Edmontosaurus has a long and convoluted history. In 1892, American paleontologist Othniel C. Marsh described a new species of ‘duck-billed dinosaur’ collected in 1891 from Wyoming, called Claosaurus annectens. Later, in 1917, Canadian paleontologist Lawrence Lambe named another new dinosaur, Edmontosaurus regalis. Claosaurus annectens was actually distinct from other species of Claosaurus, but very similar to Edmontosaurus, and so Marsh’s dinosaur species was eventually placed into Edmontosaurus as a distinct species of that genus: Edmontosaurus annectens. Despite having been referred to several other duck-billed dinosaur genera over the years (e.g. Trachodon, Anatosaurus, Anatotitan), Edmontosaurus annectens is today regarded as one of two distinct and valid species of Edmontosaurus.
The genus name refers to Edmonton, Canada, the capital city of Alberta, where many specimens of Edmontosaurus have been unearthed. Edmontosaurus annectens is known from multiple specimens, including at least 22 skulls, five complete skeletons, and many partial skeletons. These remains have been found all over North America, including Alberta, Montana, South Dakota, Wyoming, and Colorado. A spectacular ‘mummified’ Edmontosaurus, discovered in 1908, even provided some of the first detailed information on dinosaur skin and soft anatomy. This wealth of fossil material makes Edmontosaurus one of the best known dinosaurs.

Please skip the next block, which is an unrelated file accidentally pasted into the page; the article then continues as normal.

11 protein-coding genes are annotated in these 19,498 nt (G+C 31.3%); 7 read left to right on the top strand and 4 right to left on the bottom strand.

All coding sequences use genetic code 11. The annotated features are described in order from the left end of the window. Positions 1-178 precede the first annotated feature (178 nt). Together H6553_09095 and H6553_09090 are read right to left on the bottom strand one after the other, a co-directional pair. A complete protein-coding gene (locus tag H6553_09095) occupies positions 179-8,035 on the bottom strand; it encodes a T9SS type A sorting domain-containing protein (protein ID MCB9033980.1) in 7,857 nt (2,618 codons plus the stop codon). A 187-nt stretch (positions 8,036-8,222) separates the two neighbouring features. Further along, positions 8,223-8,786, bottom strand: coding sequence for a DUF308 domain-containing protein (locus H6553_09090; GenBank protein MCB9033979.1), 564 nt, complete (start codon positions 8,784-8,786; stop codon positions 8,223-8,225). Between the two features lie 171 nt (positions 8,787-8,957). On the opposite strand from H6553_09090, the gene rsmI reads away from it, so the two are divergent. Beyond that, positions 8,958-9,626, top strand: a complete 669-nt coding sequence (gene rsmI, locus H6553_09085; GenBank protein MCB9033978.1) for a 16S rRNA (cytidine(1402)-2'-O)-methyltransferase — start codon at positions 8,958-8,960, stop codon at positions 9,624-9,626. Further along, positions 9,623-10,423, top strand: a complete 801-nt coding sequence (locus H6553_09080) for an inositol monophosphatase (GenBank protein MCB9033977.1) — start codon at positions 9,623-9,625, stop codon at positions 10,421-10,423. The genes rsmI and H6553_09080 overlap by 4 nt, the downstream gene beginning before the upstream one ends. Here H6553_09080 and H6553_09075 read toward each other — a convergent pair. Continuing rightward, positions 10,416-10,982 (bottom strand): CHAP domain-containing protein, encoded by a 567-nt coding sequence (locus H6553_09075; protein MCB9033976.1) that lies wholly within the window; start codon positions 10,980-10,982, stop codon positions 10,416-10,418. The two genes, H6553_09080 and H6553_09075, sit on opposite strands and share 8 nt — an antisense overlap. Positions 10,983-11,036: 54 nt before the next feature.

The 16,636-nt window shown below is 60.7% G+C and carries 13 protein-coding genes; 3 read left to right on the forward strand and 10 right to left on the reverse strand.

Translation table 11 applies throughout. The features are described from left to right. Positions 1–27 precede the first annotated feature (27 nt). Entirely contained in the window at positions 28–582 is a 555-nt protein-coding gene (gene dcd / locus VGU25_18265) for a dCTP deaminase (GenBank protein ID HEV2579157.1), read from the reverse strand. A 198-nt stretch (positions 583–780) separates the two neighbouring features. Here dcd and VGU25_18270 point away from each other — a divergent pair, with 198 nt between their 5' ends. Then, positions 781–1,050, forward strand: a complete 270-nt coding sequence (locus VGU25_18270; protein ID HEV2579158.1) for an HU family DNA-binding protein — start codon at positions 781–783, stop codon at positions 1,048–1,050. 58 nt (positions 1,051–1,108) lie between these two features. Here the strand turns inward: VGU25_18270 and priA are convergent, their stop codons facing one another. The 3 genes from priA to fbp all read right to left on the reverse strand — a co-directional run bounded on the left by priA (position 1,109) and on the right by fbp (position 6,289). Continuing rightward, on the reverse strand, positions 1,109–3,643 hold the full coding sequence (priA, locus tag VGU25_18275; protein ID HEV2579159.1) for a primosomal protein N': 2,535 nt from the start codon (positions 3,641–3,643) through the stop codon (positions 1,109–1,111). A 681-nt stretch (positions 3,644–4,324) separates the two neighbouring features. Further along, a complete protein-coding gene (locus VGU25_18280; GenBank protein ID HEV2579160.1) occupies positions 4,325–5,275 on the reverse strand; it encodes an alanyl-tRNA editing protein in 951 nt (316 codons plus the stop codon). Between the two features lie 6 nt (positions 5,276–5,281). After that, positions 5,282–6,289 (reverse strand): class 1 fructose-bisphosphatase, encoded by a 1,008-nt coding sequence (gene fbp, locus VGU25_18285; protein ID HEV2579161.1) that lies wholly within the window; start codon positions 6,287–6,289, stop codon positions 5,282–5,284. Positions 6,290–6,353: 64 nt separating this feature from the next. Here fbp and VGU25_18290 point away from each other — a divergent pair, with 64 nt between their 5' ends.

When Edmontosaurus was first discovered it was thought to be amphibious, but duck-billed dinosaurs were actually fully terrestrial. It lived its entire life on land and used its sturdy limbs and hoof-like claws to support its weight. Its broad duck-like ‘bill’ helped it to strip leaves from pine trees, and it used its batteries of hundreds of tightly packed teeth to grind down the tough plant material.
This massive but peaceful dinosaur lived in herds during late Cretaceous times, around 66 million years ago, and was one of the last ‘duck-billed dinosaurs’. It shared its habitat with variety of famous dinosaurs including the plant-eating Triceratops and the meat-eating T. rex. The latter hunted Edmontosaurus for food.
- Recommended Age: 3+
- Size in cm: 16 L x 5.2 W x 10 H
- Size in inches: 6.3 L x 2.05 W x 3.94 H
- UPC: 095866302108
Commonly hunted by T rex during the Cretaceous period 70 million years ago, this plant-eater measured up to 43 ft. long and weighed around 4,000 lbs. They lived in groups similar to cows today and inhabited the coastal regions of western North America.